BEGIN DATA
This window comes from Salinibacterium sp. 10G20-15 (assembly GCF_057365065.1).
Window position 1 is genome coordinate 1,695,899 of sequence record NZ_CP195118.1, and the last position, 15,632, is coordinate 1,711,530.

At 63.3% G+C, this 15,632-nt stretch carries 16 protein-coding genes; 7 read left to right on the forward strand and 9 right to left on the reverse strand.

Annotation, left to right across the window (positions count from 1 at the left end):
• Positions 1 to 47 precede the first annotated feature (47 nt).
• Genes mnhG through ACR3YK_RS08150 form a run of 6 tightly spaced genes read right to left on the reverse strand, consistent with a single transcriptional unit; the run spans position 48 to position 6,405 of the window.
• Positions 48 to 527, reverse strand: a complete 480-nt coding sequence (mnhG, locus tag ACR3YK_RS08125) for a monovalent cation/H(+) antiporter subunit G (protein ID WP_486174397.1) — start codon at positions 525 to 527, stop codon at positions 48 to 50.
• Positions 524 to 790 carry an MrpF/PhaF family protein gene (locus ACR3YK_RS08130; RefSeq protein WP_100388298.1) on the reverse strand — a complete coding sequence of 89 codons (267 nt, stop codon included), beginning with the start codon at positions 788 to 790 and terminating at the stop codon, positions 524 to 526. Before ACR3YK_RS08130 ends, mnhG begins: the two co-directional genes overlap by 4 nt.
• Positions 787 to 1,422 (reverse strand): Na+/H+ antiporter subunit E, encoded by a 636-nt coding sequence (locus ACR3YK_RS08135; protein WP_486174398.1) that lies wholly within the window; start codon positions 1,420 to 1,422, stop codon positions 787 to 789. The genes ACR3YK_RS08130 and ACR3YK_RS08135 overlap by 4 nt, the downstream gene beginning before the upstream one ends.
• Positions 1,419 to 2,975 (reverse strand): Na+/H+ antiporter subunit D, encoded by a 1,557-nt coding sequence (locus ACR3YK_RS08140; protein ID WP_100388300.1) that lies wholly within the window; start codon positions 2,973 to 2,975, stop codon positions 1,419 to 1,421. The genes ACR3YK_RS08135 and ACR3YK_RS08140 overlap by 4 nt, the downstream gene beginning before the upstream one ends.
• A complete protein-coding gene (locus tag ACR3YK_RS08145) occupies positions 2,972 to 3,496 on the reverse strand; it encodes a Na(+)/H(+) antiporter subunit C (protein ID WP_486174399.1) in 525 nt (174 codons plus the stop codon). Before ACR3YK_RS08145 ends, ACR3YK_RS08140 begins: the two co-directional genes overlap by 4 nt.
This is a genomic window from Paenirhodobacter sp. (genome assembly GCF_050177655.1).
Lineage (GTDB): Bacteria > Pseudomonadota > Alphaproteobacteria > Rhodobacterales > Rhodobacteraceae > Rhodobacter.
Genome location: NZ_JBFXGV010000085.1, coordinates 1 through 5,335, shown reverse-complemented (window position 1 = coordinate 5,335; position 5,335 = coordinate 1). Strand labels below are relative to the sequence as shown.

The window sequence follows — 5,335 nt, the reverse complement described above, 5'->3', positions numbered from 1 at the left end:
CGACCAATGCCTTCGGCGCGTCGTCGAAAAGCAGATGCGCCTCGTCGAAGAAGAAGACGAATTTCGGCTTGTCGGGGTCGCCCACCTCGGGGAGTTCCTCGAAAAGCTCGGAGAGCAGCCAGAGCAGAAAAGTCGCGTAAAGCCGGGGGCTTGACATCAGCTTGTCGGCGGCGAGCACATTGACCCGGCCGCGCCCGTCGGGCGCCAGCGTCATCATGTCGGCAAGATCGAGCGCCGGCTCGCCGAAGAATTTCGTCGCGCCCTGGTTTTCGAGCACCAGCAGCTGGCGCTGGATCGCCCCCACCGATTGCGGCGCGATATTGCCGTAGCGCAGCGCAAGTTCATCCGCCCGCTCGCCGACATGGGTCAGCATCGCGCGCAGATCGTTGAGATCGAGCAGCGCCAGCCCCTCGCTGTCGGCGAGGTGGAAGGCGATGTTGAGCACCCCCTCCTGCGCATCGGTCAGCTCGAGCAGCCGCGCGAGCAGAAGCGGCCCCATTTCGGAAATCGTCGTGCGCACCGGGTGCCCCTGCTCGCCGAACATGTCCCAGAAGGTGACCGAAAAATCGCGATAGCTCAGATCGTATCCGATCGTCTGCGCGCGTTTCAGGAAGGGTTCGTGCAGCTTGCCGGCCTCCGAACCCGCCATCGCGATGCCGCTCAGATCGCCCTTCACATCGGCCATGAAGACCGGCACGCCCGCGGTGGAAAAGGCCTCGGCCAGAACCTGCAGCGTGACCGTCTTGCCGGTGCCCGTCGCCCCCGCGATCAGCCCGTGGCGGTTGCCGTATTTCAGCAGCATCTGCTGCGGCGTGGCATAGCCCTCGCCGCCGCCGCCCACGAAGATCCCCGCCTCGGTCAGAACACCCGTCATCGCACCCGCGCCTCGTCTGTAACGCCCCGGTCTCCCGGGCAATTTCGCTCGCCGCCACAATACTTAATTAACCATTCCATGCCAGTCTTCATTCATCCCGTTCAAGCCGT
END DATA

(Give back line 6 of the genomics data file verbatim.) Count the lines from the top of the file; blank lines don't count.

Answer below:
• Genes mnhG through ACR3YK_RS08150 form a run of 6 tightly spaced genes read right to left on the reverse strand, consistent with a single transcriptional unit; the run spans position 48 to position 6,405 of the window.